• In Whispering Mummy after having escaped the warehouse where the villains were keeping the mummy and its case, Pete marked it with a question mark so they could find it again. Thanks to being chased from the area before they could learn precisely where they were, the Investigators were forced to use a Ghost-to-Ghost Hookup to locate the mark. However, one of the friends of friends who had been called happened to tell Jerk Jock Skinny Norris about it, and so he and his gang proceeded to mark numerous buildings in that area of town to make them lose the trail (and even called, pretending to be an informant, in order to get them to come to a particular building so he could gloat at them).
    • In Nervous Lion the cage bars which contain the smuggled diamonds were at one point hidden in the junkyard next door to Jungle Land...leading to the unenviable task of looking among nothing but steel parts and pieces for other things made of steel.
    • In Dead Man's Riddle, the boys figure out the fortune is hidden by a bed on the Queen of the South...but the ship has over 500 of them, necessitating them finding a way to narrow it down.
  • Nephewism: Jupiter Jones lives with his aunt and uncle, his parents having died in an accident when he was very young. By contrast both Bob and Pete's parents are shown on numerous occasions, and sometimes even have significant roles in the stories.
  • Never One Crime: The villain in Invisible Dog commits quite the slew of crimes. Not only does he steal the Carpathian Hound and then extort money from its owner for its safe return, but he knocks out and nearly kills the church caretaker while hiding there, and after hiding the hound in the pool he poisons one tenant who takes midnight swims, plants a bomb under the hood of the manager's car because she was planning to have the pool drained and cleaned, and starts a fire in another tenant's apartment to give himself an alibi for the ransom exchange, being safely in a nearby hospital after feigning being overcome by the smoke. All of this, of course, was done so he could obtain the money to replace that which he'd taken from his nephew's trust fund and lost in stock market speculation.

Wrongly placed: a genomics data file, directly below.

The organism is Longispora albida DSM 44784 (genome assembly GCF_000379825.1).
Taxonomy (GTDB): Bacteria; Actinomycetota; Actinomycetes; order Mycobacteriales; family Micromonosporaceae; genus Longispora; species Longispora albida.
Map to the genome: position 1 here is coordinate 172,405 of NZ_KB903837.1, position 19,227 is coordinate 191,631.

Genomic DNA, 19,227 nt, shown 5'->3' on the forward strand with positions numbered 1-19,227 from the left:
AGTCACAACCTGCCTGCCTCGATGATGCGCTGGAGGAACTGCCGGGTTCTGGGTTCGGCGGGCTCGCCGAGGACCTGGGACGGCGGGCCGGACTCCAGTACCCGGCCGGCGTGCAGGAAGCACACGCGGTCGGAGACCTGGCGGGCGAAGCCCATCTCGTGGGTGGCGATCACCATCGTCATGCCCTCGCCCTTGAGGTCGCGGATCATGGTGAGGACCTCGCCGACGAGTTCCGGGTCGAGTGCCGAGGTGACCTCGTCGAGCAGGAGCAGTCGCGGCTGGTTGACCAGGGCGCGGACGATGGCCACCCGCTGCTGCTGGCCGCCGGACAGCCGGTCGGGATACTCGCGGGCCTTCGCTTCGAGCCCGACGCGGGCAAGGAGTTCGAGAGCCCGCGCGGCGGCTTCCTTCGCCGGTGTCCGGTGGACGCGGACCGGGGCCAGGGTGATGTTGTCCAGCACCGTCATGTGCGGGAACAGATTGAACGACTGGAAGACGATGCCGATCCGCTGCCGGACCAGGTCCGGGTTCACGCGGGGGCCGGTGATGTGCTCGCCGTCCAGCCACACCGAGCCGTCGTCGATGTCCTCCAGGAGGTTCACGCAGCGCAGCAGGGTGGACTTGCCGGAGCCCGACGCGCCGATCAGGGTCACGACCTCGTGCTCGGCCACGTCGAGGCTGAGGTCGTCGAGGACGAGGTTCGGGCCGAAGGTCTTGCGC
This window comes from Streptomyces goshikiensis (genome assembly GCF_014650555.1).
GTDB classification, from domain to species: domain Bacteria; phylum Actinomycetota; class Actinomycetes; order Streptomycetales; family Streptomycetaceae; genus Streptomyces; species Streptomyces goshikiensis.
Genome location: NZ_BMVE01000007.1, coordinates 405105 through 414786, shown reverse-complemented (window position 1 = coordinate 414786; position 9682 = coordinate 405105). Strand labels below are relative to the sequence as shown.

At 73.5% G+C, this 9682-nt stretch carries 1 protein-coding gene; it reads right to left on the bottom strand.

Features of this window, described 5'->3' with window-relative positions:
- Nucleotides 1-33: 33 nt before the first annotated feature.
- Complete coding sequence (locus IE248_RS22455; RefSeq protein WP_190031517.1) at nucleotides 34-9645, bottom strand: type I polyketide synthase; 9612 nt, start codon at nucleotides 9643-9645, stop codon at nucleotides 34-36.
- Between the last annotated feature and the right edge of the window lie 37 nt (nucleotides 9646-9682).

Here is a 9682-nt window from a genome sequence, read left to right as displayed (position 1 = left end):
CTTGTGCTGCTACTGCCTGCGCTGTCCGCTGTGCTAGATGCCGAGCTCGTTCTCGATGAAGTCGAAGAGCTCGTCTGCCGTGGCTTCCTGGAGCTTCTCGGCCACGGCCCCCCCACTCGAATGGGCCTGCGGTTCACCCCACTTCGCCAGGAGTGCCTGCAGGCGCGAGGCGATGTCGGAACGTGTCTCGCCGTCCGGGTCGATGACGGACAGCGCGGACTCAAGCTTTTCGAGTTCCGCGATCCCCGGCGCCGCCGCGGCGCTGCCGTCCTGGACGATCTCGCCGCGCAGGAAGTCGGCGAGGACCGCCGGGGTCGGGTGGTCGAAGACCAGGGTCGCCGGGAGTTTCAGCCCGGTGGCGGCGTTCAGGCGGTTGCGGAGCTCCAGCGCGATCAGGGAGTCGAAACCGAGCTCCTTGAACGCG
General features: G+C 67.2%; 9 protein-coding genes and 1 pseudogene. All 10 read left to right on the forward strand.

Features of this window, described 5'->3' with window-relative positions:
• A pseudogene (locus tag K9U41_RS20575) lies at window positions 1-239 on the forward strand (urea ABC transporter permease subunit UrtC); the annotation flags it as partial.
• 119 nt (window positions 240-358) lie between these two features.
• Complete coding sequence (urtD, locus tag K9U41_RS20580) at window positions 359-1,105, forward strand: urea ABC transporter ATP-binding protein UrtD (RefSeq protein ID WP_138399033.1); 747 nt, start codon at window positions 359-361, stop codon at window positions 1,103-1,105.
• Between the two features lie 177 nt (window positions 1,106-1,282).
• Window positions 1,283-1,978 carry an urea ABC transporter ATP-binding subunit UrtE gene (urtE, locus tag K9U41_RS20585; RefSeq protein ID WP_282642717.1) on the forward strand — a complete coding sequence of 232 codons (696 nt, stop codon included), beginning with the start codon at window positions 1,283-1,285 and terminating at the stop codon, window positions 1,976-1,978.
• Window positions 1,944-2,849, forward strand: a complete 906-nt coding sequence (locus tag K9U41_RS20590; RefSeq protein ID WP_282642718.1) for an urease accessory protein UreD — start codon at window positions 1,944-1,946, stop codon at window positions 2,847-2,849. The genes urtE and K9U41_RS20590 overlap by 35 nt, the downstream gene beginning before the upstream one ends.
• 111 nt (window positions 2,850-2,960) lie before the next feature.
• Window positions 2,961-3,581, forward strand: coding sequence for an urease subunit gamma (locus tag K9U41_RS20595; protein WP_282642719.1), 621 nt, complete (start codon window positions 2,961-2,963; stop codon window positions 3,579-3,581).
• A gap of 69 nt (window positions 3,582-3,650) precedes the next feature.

• Never Say "Die": Although the boys never really come too close to death, the danger they suffer is often very real and both they and their families worry about getting injured or killed. Of course the worst violence they usually suffer is getting knocked out and/or Bound and Gagged / Locked in a Freezer. But in Dead Man's Riddle they do almost go over a waterfall, and in the early book Green Ghost, when Jensen asks Mr. Won what to do if the boys don't turn over the Ghost Pearls, he coldly tells him to slit their throats. The threats Three-Dots makes with his Sword Cane in Fiery Eye (and his supposed You Have Failed Me killing of one of the Black Moustache gang) are taken quite seriously as well. They are also held at gunpoint several times (Stuttering Parrot, Vanishing Treasure, Screaming Clock, Laughing Shadow, Flaming Footprints, Singing Serpent, Shrinking House) and are left to die in the desert in Death Trap Mine. Pete did drown in a pool once, though Frank brought him back.
  • Nobody Here but Us Statues: The burglar in Invisible Dog actually pulls off this one, disguising himself as a statue of St. Patrick in the neighborhood church using a pageant costume.
  • No Honor Among Thieves: In several cases the villains turn on each other, allowing the boys to escape and/or capture them (Skeleton Island, Screaming Clock, Shrinking House). Scar-Faced Beggar is notable for the fact it's actually one of the villains lacking honor while the others retain it which causes the falling-out (they believe in what they consider a patriotic cause, he's just in it for the money and is secretly robbing them on the side).
  • Nonindicative Name: Most of the books' titles (save some of the more modern entries in the series) had names which related directly to the plot, albeit sometimes in a subtle or more mysterious way, but at least one has generated some confusion due to its vagueness: The Mystery of the Vanishing Treasure. The book does involve a Bank Robbery and the theft of a priceless belt from a museum, but none of this is clear from the title alone.